2. The Human IGF2 Gene Structure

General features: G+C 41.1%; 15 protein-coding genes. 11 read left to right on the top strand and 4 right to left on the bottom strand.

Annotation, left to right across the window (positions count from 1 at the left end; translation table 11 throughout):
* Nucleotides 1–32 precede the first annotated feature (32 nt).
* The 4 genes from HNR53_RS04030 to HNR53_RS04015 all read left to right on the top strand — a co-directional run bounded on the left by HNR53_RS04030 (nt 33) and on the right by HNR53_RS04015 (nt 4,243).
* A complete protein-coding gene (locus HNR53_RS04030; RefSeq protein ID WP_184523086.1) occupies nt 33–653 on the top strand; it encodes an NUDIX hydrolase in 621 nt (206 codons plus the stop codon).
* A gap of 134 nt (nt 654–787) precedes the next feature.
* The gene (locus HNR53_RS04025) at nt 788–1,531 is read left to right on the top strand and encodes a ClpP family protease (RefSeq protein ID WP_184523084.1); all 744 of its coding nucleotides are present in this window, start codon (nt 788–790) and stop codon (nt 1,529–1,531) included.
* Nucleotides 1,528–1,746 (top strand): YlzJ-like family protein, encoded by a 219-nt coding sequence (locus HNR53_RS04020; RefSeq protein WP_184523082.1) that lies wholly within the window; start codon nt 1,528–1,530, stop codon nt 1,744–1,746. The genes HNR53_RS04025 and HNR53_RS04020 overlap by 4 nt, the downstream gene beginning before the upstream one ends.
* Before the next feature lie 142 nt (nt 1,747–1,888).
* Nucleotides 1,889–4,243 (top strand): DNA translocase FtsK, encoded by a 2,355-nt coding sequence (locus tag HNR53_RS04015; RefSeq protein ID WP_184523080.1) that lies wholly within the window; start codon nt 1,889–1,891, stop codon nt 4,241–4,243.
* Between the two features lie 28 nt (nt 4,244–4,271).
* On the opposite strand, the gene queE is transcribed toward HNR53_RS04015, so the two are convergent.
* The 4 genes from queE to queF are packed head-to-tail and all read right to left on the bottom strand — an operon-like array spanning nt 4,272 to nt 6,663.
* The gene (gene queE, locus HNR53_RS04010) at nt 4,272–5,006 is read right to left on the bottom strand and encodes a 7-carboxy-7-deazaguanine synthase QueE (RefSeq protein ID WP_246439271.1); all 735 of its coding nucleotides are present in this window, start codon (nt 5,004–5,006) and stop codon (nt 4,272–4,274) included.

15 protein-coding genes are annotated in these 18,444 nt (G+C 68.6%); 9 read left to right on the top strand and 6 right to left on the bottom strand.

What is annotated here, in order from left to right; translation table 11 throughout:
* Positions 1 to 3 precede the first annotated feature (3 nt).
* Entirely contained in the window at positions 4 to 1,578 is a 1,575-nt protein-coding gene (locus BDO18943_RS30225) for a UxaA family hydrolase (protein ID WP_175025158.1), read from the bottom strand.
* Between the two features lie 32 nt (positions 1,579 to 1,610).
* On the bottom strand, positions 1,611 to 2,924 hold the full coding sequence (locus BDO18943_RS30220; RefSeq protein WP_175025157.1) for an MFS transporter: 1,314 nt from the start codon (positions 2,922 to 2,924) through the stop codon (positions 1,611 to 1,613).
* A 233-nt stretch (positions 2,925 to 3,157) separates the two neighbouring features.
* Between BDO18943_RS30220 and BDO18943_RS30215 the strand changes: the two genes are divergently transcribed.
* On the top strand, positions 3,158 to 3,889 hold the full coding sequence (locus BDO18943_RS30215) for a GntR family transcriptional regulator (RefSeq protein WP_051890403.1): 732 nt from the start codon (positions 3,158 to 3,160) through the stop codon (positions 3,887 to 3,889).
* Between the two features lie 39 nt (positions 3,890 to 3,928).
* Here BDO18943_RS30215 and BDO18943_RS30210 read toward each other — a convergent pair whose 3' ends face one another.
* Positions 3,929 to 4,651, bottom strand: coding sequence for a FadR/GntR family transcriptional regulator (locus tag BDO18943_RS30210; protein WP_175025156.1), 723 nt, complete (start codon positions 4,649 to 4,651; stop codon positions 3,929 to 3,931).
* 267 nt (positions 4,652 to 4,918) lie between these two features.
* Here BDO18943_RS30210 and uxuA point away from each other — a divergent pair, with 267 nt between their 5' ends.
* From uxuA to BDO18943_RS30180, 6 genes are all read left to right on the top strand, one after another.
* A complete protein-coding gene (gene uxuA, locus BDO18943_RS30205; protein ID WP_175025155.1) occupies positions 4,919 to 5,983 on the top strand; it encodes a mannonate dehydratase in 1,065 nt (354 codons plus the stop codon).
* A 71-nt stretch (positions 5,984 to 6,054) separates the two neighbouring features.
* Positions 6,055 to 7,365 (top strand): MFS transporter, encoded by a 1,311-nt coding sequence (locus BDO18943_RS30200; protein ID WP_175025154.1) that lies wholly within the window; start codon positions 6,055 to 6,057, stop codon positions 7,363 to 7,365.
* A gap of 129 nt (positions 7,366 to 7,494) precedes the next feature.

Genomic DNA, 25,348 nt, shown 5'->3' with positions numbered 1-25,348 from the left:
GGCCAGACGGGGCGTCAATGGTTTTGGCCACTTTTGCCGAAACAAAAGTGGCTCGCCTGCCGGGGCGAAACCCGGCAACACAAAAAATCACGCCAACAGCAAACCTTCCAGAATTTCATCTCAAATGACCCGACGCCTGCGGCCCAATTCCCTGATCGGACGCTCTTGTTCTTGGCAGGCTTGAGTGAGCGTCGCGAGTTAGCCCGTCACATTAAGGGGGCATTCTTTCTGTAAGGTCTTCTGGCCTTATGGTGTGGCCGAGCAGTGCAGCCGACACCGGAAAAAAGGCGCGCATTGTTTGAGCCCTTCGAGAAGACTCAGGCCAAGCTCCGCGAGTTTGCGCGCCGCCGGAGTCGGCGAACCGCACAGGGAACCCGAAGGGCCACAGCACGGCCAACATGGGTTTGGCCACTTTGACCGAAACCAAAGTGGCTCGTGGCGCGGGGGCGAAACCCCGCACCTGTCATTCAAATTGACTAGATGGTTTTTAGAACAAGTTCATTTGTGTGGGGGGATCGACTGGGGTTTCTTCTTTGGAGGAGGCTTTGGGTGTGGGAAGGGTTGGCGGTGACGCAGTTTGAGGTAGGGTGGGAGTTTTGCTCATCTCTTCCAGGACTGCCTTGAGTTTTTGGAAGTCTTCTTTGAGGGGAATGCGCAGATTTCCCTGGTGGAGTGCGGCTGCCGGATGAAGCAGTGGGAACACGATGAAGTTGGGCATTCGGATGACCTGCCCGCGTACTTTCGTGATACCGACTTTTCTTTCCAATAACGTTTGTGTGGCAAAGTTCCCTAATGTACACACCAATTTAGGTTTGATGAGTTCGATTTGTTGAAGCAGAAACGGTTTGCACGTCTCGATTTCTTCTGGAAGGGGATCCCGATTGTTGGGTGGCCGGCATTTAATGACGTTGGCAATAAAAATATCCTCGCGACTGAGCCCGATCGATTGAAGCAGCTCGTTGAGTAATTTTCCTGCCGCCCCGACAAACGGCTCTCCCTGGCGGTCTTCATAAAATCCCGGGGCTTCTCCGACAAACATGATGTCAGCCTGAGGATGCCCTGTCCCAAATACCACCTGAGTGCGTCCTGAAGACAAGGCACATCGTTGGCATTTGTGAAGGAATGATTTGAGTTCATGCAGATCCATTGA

The human IGF2 gene occupies the 11p15.5 chromosomal locus, positioned between the insulin gene and the H19 gene, with which it establishes an imprinted gene cluster (NCBI Ref Seq NG_008849.1) [8] (Figure 1). The IGF2 gene is composed of 10 exons [9][10][11] whose expression is driven by five promoters (p0–p4), differentially activated from embryonal to postnatal life (see Table 2) [12][13][14]. The IGF2 gene product is a peptidic ligand (IGF-II), which plays a central role in embryonal growth in mammalians [15]. Furthermore, the role of secreted IGF-II autocrine and paracrine effects in tumorigenesis [15] and its growing role towards malignant feature maintenance are well documented (reviewed by Scalia et al. [16]). Interestingly, an alternatively expressed exonic region has been recently described as part of exon 6, and it appears to bear a role in diabetes predisposition (see Figure 1) [17]. For this reason, the understanding of IGF2 gene expression and transcriptional regulation bears intrinsic high biological and biomedical value. The IGF2 gene has been widely studied for its epigenetic parental (allele)-specific control. The established evidence demonstrates that in the majority of adult tissues, IGF2 is exclusively expressed by the paternal (methylated) allele due to its imprinting on the maternal (hypomethylated) allele, which is silenced as a result of its hypo-methylation status. In particular, the IGF2 promoter-specific differentially methylated regions (DMRs 0, 1, 2) partially overlap the IGF2 intronic and exonic sequences, along with the DMR known as “inter-genic- or IG-DMR” or Imprinting Center Region 1, ICR1. This region is located between the IGF2 and H19 genes coding regions and the IGF2 enhancer region downstream from H19, cumulatively establishing a phylogenetically conserved gene cluster acting as an epigenetic switch [18][19][20]. IG-DMR is an allele-dependent DMR (ICR1) containing the binding motif for the epigenetic master regulator CTCF, which, along with the PRC2 complex components (summarized in Table 1). The CTCF–PRC2 complex binds the maternal hypomethylated ICR and insulates the IGF2 promoters [21][22]. On the contrary, the paternal ICR1, being prevented from CTCF binding as a consequence of ICR1 methylation status, results in a fully receptive effect of the enhancer regions, thereby displaying the classic monoallelic expression of the human imprinted IGF2 locus. This is graphically summarized in Figure 2A. A parallel promoter activation pattern for IGF2 expression in fetal growth, compared to the postnatal and adult phases, includes the promoter usage switching from the imprinted “fetal” (p2–p4) and “placental” (p0) promoters to the adult (p1) promoter [8]. Indeed, both cumulative and recent findings display a more diversified landscape of IGF2 regulation, extending beyond the previously known abnormalities linked to either (a) epigenetic deregulation or (b) allelic (uniparental) disomy, both of which are described in IGF2 overgrowth syndromes [23].